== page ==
Behind the courtyard and up the stairs is the entrance to the Museum of Religious Art. The museum features valuable religious relics, a permanently displayed nativity scene, and the oldest parish archive in the city.
La Catedral Metropolitana
Just a few blocks east of the Iglesia de La Merced stands La Catedral Metropolitana. It is located on the west side of Plaza Mayor, also known as Independence Square. The Panama Canal Museum and the Municipal Palace also sit on this square thus the surrounding area is always busy. There is almost always an event taking place just steps from the church’s giant doors, so it’s worth visiting for no other reason than to absorb the surrounding scene.
La Catedral Metropolitana took 108 years to build between 1688 and 1796 after which it was virtually abandoned. It bears witness to two very important pieces of Panamanian history. Both the readings of the Panamanian Emancipation Declaration from Spain in 1821 and the Separation of Panama from Colombia in 1903 were read from the Cathedral’s steps.
Renovated in 2003, the cathedral, with its black and white checked marble floors and immense organ is the largest church in Casco Viejo as well as one of the largest in Central America. In fact, small flat screen monitors are mounted on its columns to provide the parishioners a better view of mass, though I suspect they were installed when the Pope officiated mass in January of 2019. Despite its grandness, the well air-conditioned, bright interior has an inviting feel.
La Iglesia San Felipe Neri
A few blocks further to the northeast is La Iglesia San Felipe Neri. I walked by this place of worship multiple times before I noticed its not descript entrance on the corner of Calle 4a Este and Avenue B. I’m so glad I found it, as its art deco style is unique to Panamá.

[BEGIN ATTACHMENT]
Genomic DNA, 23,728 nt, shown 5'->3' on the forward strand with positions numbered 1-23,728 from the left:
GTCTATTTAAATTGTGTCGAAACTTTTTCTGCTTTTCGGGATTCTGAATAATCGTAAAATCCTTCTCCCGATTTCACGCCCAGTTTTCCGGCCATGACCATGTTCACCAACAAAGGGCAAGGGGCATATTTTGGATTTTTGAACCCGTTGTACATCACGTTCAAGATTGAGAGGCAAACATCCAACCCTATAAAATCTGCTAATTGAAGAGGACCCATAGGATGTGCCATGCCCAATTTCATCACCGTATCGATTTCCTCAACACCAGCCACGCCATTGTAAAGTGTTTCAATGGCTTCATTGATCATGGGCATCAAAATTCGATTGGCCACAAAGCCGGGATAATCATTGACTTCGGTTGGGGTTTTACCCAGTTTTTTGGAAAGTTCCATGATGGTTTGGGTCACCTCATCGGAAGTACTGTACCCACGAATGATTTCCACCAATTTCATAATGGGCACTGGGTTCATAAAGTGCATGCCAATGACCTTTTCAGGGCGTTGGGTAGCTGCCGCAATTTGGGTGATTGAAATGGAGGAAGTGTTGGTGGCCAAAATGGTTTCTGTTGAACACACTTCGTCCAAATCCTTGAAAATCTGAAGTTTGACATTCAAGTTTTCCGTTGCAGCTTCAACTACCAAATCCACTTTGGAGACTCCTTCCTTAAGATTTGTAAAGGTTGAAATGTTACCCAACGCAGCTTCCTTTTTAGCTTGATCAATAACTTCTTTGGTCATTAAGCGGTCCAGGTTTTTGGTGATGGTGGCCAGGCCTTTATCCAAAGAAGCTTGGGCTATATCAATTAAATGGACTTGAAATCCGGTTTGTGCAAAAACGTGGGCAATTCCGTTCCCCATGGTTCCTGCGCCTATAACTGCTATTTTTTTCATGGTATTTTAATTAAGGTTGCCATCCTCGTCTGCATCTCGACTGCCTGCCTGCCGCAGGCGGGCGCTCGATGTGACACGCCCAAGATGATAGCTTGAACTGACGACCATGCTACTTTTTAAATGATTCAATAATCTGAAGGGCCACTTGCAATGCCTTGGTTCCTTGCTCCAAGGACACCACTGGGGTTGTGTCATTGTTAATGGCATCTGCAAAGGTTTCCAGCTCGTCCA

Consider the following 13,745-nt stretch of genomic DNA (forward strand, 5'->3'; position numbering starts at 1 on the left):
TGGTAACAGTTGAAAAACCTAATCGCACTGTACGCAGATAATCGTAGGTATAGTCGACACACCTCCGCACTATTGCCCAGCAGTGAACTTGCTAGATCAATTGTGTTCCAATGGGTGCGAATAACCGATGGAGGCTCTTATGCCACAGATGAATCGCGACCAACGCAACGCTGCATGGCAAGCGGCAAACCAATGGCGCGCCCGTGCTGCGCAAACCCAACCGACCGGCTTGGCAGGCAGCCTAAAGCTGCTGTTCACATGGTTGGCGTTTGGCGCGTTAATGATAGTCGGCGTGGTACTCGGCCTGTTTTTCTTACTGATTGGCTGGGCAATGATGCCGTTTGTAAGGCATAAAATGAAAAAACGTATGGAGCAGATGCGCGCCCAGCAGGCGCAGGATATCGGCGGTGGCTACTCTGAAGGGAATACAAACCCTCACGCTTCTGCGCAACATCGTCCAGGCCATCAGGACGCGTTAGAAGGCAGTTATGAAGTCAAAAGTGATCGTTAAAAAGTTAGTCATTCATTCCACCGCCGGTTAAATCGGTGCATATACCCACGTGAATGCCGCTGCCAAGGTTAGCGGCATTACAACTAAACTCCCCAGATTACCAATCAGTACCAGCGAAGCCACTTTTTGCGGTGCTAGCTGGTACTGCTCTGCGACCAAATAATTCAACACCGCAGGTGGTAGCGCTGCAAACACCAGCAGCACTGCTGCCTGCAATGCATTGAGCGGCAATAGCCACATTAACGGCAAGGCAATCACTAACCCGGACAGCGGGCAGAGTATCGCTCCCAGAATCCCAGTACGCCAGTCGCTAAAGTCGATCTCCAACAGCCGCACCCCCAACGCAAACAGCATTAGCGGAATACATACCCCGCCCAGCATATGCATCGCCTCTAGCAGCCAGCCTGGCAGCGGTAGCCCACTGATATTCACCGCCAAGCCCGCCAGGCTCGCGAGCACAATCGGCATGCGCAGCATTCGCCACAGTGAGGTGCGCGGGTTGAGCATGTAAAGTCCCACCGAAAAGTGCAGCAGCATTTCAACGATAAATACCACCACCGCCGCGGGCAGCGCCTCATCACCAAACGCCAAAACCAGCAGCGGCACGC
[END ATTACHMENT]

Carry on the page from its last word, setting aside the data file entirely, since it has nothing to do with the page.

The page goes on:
The church, dating back to 1688, was on of the first constructed in Casco Viejo. Through the years it has been used as a hospital for priests, a school, and seminary. While the church survived several fires, only its walls and steps are original. I loved the decorative remains of the walls found during a restoration in the late 1990’s. This church in Casco Viejo is definitely worth a visit.
Iglesia San Francisco de Asís
Just across the Plaza Simon Bolivar from La Iglesia San Felipe Neri, stands Iglesia San Francisco de Asís. The original temple and convent of Iglesia San Francisco de Asís burned in 1737 and 1756. As with Iglesia de San José, it was rebuilt and later abandoned. Its 1918 remodel altered both its interior and exterior as well as its bell tower.
It’s ornate exterior invites visitors into a relatively tame interior. Its white tiled walls and columns with its muted colored pulpit create a modern feel. This church’s beauty is best displayed at night when it is alit with bright light. Stop by after enjoying an early dinner at one of the restaurants with outdoor seating on Plaza Simon Bolivar.
Casco Viejo is small enough that all the churches may be seen in one day. As I mentioned previously, I recommend visiting them in the early morning or late evening. Each one features unique qualities, so they are all worth a visit. While I recognize churches might be for everyone, they are air-conditioned, so at the very least stop in for respite from Panamá’s heat. Out of respect to the parishioners, please act with deference and wear the appropriate attire. ETB